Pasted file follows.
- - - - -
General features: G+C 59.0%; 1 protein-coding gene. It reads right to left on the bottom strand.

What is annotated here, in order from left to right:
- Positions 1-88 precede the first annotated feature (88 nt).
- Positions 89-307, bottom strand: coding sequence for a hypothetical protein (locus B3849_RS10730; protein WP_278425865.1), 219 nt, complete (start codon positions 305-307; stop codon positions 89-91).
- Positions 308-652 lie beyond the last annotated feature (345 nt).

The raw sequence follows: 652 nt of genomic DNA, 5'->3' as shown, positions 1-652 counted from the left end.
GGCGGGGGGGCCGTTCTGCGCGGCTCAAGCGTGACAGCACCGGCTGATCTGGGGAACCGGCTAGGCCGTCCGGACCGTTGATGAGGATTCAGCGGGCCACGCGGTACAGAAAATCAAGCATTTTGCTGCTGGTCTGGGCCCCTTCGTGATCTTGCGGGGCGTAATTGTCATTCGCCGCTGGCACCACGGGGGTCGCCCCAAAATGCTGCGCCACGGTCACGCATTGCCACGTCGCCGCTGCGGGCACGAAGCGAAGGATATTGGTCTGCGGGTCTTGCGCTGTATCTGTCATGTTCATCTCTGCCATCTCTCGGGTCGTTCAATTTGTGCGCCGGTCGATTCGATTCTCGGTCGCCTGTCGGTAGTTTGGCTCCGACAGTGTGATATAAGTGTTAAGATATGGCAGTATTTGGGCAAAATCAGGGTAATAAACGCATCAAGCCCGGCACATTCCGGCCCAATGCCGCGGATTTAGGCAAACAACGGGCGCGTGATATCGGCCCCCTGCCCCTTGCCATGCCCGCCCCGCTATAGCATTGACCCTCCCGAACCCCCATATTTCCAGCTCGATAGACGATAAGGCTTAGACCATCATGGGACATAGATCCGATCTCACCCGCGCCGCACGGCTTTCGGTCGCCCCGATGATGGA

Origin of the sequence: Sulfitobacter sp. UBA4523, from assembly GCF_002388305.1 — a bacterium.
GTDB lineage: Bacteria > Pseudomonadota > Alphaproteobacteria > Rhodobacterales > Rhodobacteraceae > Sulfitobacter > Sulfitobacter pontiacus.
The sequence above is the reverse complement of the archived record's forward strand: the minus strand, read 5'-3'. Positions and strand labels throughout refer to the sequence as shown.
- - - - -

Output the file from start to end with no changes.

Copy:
General features: G+C 59.0%; 1 protein-coding gene. It reads right to left on the bottom strand.

What is annotated here, in order from left to right:
- Positions 1-88 precede the first annotated feature (88 nt).
- Positions 89-307, bottom strand: coding sequence for a hypothetical protein (locus B3849_RS10730; protein WP_278425865.1), 219 nt, complete (start codon positions 305-307; stop codon positions 89-91).
- Positions 308-652 lie beyond the last annotated feature (345 nt).

The raw sequence follows: 652 nt of genomic DNA, 5'->3' as shown, positions 1-652 counted from the left end.
GGCGGGGGGGCCGTTCTGCGCGGCTCAAGCGTGACAGCACCGGCTGATCTGGGGAACCGGCTAGGCCGTCCGGACCGTTGATGAGGATTCAGCGGGCCACGCGGTACAGAAAATCAAGCATTTTGCTGCTGGTCTGGGCCCCTTCGTGATCTTGCGGGGCGTAATTGTCATTCGCCGCTGGCACCACGGGGGTCGCCCCAAAATGCTGCGCCACGGTCACGCATTGCCACGTCGCCGCTGCGGGCACGAAGCGAAGGATATTGGTCTGCGGGTCTTGCGCTGTATCTGTCATGTTCATCTCTGCCATCTCTCGGGTCGTTCAATTTGTGCGCCGGTCGATTCGATTCTCGGTCGCCTGTCGGTAGTTTGGCTCCGACAGTGTGATATAAGTGTTAAGATATGGCAGTATTTGGGCAAAATCAGGGTAATAAACGCATCAAGCCCGGCACATTCCGGCCCAATGCCGCGGATTTAGGCAAACAACGGGCGCGTGATATCGGCCCCCTGCCCCTTGCCATGCCCGCCCCGCTATAGCATTGACCCTCCCGAACCCCCATATTTCCAGCTCGATAGACGATAAGGCTTAGACCATCATGGGACATAGATCCGATCTCACCCGCGCCGCACGGCTTTCGGTCGCCCCGATGATGGA

Origin of the sequence: Sulfitobacter sp. UBA4523, from assembly GCF_002388305.1 — a bacterium.
GTDB lineage: Bacteria > Pseudomonadota > Alphaproteobacteria > Rhodobacterales > Rhodobacteraceae > Sulfitobacter > Sulfitobacter pontiacus.
The sequence above is the reverse complement of the archived record's forward strand: the minus strand, read 5'-3'. Positions and strand labels throughout refer to the sequence as shown.